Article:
A do-over election for Atlantic County Commissioner initially set for April 20 has been stayed pending an appeal by Democratic candidate Thelma Witherspoon.
Superior Court Judge Joseph Marczyk had voided the results of the November 2020 election after County Clerk Ed McGettigan mailed incorrect ballots to 554 voters in a race where Witherspoon defeated Republican Andrew Parker by 286 votes in November.
Republicans had argued that the election should be run again.
The election could still occur in April, if the appellate court moves quickly enough to give election officials time to print and mail ballots, but the timing appears extraordinarily close.
Democrats appointed Witherspoon to fill the vacant seat until an April 20 special election could be held, but the Republican-controlled County Commissioner Board hasn’t recognized Witherspoon’s appointment.
Democrats, citing a precedent established in over a contested election for a fourth legislative district seat now held by Assemblywoman Gabriela Mosquera (D-Blackwood), have asked a judge to order Witherspoon to be sworn in.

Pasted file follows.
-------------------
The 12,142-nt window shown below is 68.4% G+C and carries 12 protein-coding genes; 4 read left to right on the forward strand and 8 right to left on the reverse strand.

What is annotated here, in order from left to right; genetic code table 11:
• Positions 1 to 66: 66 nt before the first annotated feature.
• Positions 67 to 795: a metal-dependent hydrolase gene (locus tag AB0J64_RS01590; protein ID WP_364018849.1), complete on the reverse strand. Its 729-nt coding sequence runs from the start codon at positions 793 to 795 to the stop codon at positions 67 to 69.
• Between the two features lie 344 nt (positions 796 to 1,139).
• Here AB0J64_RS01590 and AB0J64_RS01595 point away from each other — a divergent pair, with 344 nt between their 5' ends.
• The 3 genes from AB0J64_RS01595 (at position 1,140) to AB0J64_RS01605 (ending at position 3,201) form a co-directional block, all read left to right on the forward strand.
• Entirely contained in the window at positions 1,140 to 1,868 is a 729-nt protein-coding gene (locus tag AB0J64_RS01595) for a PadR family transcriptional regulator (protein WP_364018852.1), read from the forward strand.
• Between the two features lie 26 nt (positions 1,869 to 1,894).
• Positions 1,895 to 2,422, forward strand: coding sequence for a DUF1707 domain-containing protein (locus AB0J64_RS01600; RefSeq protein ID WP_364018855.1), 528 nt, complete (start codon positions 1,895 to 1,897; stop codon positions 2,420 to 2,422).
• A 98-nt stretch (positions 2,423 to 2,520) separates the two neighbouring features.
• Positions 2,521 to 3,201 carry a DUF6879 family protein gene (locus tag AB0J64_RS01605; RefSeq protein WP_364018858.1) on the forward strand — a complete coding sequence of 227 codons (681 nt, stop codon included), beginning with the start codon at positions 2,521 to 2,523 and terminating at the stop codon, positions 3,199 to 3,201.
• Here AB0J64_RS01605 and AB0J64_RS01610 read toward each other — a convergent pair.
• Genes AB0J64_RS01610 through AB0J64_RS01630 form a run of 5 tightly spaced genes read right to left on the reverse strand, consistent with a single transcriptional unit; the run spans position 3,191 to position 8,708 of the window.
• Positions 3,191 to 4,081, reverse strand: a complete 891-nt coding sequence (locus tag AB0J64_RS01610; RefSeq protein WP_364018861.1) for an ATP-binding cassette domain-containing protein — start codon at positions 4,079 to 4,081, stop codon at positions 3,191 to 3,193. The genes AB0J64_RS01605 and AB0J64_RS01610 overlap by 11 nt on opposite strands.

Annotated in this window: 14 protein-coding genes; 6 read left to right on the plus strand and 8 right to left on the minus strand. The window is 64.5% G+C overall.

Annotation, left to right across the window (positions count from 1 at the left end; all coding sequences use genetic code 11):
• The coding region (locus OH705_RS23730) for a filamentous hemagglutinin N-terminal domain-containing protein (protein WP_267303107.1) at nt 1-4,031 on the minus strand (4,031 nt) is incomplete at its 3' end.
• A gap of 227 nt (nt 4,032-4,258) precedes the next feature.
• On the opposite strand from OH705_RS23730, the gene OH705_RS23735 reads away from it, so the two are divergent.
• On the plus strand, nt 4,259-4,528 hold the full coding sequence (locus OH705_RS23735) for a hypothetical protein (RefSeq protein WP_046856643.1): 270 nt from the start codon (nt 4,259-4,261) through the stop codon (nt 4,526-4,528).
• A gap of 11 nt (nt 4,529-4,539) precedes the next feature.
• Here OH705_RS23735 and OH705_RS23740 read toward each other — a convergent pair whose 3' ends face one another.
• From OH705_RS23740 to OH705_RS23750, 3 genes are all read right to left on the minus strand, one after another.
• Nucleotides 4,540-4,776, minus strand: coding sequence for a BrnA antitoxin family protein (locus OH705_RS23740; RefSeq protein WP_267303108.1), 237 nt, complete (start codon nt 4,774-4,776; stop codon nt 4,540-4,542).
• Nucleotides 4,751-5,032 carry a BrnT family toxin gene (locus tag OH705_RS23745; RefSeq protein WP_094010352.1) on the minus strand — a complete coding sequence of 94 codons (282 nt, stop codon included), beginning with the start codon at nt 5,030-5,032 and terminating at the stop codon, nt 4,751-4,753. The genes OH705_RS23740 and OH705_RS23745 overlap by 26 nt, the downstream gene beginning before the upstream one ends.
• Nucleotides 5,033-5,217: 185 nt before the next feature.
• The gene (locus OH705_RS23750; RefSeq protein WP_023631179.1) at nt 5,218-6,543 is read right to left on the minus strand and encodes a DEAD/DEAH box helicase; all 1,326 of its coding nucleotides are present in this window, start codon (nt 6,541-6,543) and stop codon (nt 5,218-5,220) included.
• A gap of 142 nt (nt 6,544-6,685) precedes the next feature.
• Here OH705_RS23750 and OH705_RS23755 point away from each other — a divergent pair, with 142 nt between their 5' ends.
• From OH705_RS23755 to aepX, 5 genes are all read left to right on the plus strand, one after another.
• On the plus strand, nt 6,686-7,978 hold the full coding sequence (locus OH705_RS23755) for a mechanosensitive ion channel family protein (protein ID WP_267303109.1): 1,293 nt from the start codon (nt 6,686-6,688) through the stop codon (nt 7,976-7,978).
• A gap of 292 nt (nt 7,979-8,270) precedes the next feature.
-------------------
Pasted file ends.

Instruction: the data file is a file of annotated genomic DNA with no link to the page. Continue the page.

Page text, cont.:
In 2011, Mosquera faced Republican Shelley Lovett for the seat. The contest wasn’t close. Mosquera defeated her opponent by 6,355 votes but saw her election challenged on grounds that she fell short 45 days short of the one-year residency requirement needed to run for Assembly.
The New Jersey Supreme Court stopped her from taking the seat, but it also ordered the party that previously held the seat could keep it until a special election could be held. In this case, that meant Democrats because Mosquera, by winning the election, was considered the incumbent regardless of the fact that she was never sworn in.
Democratic county committee members appointed her to the seat in February 2012. By that point, Mosquera met the one-year residency requirement.
There was a similar case in the seventh legislative district 14 years earlier. There, Republican Ken Faulkner finished 67 votes behind Democrat Jack Conners, but the matter was a complicated after Republicans discovered a voting machine in Willingboro failed to count 160 votes.
Superior Court Judge Harold Wells ruled, without actually knowing, that Faulkner could not have picked up enough votes in heavily Democratic Willingboro to put him ahead of Conners.
An appellate panel disagreed, ordered Conners removed from his seat and scheduled a special election, allowing Republicans, who had previously held the seat, to appoint an interim legislator.
The Democrats suit doesn’t cite the latter precedent, though it argues the former should apply because the rules for filling vacancies on a County Commissioner Board are near identical to those for filling one in the legislature.